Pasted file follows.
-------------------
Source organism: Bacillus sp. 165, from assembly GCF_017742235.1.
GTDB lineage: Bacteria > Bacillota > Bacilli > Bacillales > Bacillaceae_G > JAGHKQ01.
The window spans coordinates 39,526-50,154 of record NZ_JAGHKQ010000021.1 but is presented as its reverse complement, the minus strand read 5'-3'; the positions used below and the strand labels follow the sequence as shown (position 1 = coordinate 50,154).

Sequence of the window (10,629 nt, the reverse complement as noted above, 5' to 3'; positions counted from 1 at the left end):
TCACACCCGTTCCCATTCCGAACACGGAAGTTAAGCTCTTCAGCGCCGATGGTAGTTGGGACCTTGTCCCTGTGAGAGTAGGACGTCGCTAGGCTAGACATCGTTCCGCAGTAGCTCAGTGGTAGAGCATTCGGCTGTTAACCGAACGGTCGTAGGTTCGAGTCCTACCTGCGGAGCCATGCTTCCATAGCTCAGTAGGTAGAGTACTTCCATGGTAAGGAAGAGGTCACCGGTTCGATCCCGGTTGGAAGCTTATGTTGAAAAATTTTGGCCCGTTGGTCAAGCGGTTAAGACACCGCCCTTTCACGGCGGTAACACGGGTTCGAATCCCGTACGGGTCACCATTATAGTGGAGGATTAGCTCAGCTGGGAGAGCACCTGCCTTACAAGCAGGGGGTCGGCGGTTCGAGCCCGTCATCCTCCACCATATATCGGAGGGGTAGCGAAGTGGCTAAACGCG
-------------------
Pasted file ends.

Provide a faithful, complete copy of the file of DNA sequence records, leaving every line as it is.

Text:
Source organism: Bacillus sp. 165, from assembly GCF_017742235.1.
GTDB lineage: Bacteria > Bacillota > Bacilli > Bacillales > Bacillaceae_G > JAGHKQ01.
The window spans coordinates 39,526-50,154 of record NZ_JAGHKQ010000021.1 but is presented as its reverse complement, the minus strand read 5'-3'; the positions used below and the strand labels follow the sequence as shown (position 1 = coordinate 50,154).

Sequence of the window (10,629 nt, the reverse complement as noted above, 5' to 3'; positions counted from 1 at the left end):
TCACACCCGTTCCCATTCCGAACACGGAAGTTAAGCTCTTCAGCGCCGATGGTAGTTGGGACCTTGTCCCTGTGAGAGTAGGACGTCGCTAGGCTAGACATCGTTCCGCAGTAGCTCAGTGGTAGAGCATTCGGCTGTTAACCGAACGGTCGTAGGTTCGAGTCCTACCTGCGGAGCCATGCTTCCATAGCTCAGTAGGTAGAGTACTTCCATGGTAAGGAAGAGGTCACCGGTTCGATCCCGGTTGGAAGCTTATGTTGAAAAATTTTGGCCCGTTGGTCAAGCGGTTAAGACACCGCCCTTTCACGGCGGTAACACGGGTTCGAATCCCGTACGGGTCACCATTATAGTGGAGGATTAGCTCAGCTGGGAGAGCACCTGCCTTACAAGCAGGGGGTCGGCGGTTCGAGCCCGTCATCCTCCACCATATATCGGAGGGGTAGCGAAGTGGCTAAACGCG